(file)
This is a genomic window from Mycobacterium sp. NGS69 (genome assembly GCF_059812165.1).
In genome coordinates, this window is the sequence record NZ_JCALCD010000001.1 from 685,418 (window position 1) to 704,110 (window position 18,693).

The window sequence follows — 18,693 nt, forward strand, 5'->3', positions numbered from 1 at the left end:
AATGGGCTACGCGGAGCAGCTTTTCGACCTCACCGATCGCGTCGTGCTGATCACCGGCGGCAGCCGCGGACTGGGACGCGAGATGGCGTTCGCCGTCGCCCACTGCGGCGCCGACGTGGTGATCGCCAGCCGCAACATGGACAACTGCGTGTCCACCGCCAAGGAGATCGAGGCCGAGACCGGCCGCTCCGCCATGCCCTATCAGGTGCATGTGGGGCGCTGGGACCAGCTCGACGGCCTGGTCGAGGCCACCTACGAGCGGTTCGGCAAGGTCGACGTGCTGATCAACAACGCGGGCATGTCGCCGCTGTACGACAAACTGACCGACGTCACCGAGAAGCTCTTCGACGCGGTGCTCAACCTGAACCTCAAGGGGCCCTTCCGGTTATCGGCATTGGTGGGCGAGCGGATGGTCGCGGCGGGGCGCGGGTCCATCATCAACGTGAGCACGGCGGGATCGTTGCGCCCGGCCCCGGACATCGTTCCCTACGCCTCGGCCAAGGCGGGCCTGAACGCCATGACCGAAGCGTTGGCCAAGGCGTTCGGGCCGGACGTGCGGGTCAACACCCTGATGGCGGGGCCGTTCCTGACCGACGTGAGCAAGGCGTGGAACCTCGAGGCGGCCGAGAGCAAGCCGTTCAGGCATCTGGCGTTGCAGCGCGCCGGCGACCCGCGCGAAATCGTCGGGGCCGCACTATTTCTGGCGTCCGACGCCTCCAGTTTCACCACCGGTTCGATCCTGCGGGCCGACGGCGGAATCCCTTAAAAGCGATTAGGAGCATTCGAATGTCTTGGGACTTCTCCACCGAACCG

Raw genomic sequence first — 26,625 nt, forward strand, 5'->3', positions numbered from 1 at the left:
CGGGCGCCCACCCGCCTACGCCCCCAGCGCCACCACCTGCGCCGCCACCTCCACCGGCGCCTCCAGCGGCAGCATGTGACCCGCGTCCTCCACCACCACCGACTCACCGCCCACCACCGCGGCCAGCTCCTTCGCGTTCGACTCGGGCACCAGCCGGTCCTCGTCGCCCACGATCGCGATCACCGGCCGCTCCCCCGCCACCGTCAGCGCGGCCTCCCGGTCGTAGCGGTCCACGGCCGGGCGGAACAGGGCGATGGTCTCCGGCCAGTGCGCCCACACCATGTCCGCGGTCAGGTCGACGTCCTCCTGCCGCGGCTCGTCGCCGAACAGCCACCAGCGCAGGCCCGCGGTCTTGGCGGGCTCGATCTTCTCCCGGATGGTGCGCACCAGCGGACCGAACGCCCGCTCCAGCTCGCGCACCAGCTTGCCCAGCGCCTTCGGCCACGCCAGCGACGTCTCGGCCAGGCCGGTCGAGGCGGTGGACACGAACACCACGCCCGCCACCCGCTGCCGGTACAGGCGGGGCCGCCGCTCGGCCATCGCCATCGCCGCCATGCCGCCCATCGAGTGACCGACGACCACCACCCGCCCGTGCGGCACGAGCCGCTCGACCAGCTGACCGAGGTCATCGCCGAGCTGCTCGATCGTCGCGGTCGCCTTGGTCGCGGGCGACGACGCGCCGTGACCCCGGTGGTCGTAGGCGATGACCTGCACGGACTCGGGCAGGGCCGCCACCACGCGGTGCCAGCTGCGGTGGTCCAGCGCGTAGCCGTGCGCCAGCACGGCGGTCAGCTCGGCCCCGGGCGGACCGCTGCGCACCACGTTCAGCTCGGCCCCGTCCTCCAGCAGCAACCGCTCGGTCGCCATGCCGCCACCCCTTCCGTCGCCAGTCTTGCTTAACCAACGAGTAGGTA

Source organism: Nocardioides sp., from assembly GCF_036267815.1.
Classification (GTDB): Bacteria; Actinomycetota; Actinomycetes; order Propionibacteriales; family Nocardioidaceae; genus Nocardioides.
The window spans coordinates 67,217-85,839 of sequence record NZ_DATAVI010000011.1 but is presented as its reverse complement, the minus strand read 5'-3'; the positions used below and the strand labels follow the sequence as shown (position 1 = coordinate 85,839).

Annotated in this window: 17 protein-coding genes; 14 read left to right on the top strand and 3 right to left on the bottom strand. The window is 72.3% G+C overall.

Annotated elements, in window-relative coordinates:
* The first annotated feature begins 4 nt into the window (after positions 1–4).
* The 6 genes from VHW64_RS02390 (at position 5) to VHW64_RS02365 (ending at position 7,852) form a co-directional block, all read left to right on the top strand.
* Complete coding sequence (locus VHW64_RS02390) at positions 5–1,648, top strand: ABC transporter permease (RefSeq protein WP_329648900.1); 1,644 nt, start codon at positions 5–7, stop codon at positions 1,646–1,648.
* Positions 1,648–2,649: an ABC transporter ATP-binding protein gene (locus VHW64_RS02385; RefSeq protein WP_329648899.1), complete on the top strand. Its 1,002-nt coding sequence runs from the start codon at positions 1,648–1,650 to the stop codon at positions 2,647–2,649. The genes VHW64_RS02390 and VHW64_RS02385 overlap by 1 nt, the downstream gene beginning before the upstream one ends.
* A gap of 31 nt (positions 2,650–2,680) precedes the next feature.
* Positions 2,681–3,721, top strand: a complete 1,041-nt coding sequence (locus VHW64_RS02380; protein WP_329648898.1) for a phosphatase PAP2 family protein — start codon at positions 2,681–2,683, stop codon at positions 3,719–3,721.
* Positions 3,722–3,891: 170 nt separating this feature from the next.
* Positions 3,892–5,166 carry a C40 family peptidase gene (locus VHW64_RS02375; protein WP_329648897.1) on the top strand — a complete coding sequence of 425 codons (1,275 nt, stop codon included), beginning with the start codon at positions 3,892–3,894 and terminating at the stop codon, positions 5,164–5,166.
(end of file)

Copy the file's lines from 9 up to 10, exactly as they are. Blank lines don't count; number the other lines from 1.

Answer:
The window spans coordinates 67,217-85,839 of sequence record NZ_DATAVI010000011.1 but is presented as its reverse complement, the minus strand read 5'-3'; the positions used below and the strand labels follow the sequence as shown (position 1 = coordinate 85,839).

Annotated in this window: 17 protein-coding genes; 14 read left to right on the top strand and 3 right to left on the bottom strand. The window is 72.3% G+C overall.